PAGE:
“My family just dumped me here and left.”
Ali is chained to a tree in the Jesus Divine Temple Prayer Camp in Ghana. He has a mental disorder. What strikes you as you listen to him, is the lucidity with which he explains his degrading situation. With his penetrating eyes, he continues telling his story: “For over five years, no one has come to see me. No one cares about me,” he stops and lowers his gaze, “Look where I am.” Then he turns his head around to look behind him saying, “Look where I defecate. Look where I bathe.”
Thousands of people with mental illnesses in Ghana are forced to live in spiritual healing centers, popularly known as ‘prayer camps’, which are run by self-professed ‘healers’ of mental illnesses. Being denied access to medication, they are commonly chained to trees, frequently in the scorching sun. They are also forced to fast, with no food or water, for up to 21 days. All in order to chase away the alleged demons that have possessed them.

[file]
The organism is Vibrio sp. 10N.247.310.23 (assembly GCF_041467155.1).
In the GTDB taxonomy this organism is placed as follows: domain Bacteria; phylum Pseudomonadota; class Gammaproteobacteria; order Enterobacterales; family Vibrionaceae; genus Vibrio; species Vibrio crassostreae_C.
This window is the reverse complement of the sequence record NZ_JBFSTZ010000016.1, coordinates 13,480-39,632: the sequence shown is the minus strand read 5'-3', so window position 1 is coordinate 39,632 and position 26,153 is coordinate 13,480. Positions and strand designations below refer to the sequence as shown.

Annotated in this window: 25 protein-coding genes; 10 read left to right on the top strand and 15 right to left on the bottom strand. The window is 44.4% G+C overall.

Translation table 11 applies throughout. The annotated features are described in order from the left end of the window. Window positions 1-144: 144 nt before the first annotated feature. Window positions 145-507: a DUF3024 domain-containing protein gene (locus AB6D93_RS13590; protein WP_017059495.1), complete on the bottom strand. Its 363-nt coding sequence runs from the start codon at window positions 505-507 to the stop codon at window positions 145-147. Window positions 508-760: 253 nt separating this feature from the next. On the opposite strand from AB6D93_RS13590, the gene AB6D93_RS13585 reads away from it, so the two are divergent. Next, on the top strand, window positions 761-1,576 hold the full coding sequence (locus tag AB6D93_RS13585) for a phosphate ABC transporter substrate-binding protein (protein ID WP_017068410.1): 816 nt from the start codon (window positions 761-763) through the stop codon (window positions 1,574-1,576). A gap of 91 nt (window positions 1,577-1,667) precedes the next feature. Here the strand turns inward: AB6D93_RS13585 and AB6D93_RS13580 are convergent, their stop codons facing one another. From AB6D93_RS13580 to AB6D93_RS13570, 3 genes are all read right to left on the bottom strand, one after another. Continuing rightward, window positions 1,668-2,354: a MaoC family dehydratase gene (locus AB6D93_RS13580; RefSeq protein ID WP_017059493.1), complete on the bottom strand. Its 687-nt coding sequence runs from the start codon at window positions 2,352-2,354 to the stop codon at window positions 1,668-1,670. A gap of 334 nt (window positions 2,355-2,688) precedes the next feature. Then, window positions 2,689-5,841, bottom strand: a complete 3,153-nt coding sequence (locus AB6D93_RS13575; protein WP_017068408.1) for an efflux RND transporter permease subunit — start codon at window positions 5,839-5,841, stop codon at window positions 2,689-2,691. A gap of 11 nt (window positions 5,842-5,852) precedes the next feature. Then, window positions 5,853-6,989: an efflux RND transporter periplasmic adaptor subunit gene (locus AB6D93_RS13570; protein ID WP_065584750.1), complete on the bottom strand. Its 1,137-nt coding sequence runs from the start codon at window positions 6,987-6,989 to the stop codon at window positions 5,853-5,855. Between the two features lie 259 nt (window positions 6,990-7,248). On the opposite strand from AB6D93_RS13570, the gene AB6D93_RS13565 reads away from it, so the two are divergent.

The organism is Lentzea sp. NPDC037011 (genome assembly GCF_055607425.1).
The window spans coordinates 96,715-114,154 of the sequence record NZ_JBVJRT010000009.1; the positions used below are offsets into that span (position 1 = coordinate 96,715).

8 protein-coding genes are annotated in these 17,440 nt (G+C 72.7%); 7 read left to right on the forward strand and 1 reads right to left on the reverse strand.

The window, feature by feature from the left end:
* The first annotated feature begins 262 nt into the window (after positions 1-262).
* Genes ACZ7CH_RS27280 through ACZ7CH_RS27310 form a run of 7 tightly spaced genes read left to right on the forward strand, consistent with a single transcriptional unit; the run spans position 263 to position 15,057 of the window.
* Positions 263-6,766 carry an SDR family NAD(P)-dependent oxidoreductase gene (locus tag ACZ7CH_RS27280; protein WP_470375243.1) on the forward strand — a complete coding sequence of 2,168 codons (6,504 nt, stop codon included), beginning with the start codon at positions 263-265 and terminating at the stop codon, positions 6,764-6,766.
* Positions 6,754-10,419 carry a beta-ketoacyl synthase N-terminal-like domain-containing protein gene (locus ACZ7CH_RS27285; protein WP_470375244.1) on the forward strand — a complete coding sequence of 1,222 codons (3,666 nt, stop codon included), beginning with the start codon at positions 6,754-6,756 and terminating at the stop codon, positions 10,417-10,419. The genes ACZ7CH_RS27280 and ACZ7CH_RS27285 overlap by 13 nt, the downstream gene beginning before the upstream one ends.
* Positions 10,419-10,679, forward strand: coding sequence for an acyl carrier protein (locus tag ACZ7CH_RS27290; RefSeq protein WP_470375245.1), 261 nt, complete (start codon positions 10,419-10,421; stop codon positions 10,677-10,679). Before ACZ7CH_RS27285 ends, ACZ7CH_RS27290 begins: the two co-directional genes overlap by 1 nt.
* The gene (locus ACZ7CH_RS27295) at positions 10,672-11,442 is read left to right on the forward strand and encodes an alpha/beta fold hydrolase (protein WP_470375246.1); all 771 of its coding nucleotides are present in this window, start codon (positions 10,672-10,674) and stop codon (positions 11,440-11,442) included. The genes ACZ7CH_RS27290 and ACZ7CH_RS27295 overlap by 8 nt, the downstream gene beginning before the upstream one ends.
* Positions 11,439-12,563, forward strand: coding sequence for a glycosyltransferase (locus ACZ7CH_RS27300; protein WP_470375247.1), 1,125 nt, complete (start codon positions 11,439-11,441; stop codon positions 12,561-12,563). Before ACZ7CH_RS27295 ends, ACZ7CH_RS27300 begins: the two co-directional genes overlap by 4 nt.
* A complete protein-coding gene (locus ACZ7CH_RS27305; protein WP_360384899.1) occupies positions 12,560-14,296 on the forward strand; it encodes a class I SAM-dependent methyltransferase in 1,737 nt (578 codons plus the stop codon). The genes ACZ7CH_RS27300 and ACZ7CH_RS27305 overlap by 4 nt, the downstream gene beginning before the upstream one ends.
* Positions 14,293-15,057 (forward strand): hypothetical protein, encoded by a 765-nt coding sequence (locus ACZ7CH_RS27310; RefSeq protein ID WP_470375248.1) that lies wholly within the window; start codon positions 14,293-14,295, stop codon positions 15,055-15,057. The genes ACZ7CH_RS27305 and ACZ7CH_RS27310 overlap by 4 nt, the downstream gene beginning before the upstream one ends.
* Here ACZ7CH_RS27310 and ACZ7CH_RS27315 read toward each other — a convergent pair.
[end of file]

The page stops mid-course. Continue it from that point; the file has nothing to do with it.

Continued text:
Human Rights Watch (HRW) has conducted extensive research and launched an advocacy campaign on human rights violations in Ghanaian psychiatric institutions and prayer camps. HRW’s work aims to bringing the treatment of the mentally ill in Ghana in line with international human rights law.
“A result of evil spirits”
As part of the ‘healing process’, Ali explains, some residents remain chained up all day and are not released even to use the toilet or to wash themselves. Some of the many religious leaders managing these prayer camps openly reported to our partner organization, Human Rights Watch (HRW), that they believe mental illnesses are caused by evil spirits. “The Lord will heal the people through me. Through fasting, I heal people,” explains Leo Baidoo of the Nyakumasi Prayer Camp.
Despite the horrible conditions Ali is living under, he does not lose hope. “I stand with faith in God that one day all will be well with my life, and I’ll get out of here.”
As it has been emphasized in the detailed HRW report, Like a Death Sentence, Ghana ought not only regulate these prayer camps, but also establish a system within the community where people can receive quality mental health care as close to their homes as possible.
It is essential to provide families and communities with groundbreaking, workable, community-based alternatives to the confinement of relatives suffering from mental disabilities.